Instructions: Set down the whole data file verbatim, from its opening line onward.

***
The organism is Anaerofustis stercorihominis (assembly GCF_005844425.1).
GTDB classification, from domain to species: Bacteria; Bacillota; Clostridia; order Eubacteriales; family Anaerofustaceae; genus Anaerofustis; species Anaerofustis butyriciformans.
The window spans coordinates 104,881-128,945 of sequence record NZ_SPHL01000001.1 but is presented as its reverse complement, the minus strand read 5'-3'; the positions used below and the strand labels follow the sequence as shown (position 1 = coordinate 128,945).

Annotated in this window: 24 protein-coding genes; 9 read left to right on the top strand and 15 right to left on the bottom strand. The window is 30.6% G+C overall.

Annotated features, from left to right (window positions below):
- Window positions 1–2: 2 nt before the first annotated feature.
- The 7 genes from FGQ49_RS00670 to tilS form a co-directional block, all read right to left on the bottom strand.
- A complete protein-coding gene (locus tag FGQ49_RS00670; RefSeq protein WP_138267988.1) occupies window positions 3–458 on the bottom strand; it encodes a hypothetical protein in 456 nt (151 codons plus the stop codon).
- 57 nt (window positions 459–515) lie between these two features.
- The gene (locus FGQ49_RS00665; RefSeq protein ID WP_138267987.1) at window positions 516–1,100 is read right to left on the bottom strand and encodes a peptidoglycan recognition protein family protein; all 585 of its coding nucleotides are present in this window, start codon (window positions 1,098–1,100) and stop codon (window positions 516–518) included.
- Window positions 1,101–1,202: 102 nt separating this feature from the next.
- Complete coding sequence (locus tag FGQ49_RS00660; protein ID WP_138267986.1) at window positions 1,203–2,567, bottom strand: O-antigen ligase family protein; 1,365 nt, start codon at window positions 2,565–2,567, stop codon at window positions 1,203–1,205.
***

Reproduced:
The organism is Anaerofustis stercorihominis (assembly GCF_005844425.1).
GTDB classification, from domain to species: Bacteria; Bacillota; Clostridia; order Eubacteriales; family Anaerofustaceae; genus Anaerofustis; species Anaerofustis butyriciformans.
The window spans coordinates 104,881-128,945 of sequence record NZ_SPHL01000001.1 but is presented as its reverse complement, the minus strand read 5'-3'; the positions used below and the strand labels follow the sequence as shown (position 1 = coordinate 128,945).

Annotated in this window: 24 protein-coding genes; 9 read left to right on the top strand and 15 right to left on the bottom strand. The window is 30.6% G+C overall.

Annotated features, from left to right (window positions below):
- Window positions 1–2: 2 nt before the first annotated feature.
- The 7 genes from FGQ49_RS00670 to tilS form a co-directional block, all read right to left on the bottom strand.
- A complete protein-coding gene (locus tag FGQ49_RS00670; RefSeq protein WP_138267988.1) occupies window positions 3–458 on the bottom strand; it encodes a hypothetical protein in 456 nt (151 codons plus the stop codon).
- 57 nt (window positions 459–515) lie between these two features.
- The gene (locus FGQ49_RS00665; RefSeq protein ID WP_138267987.1) at window positions 516–1,100 is read right to left on the bottom strand and encodes a peptidoglycan recognition protein family protein; all 585 of its coding nucleotides are present in this window, start codon (window positions 1,098–1,100) and stop codon (window positions 516–518) included.
- Window positions 1,101–1,202: 102 nt separating this feature from the next.
- Complete coding sequence (locus tag FGQ49_RS00660; protein ID WP_138267986.1) at window positions 1,203–2,567, bottom strand: O-antigen ligase family protein; 1,365 nt, start codon at window positions 2,565–2,567, stop codon at window positions 1,203–1,205.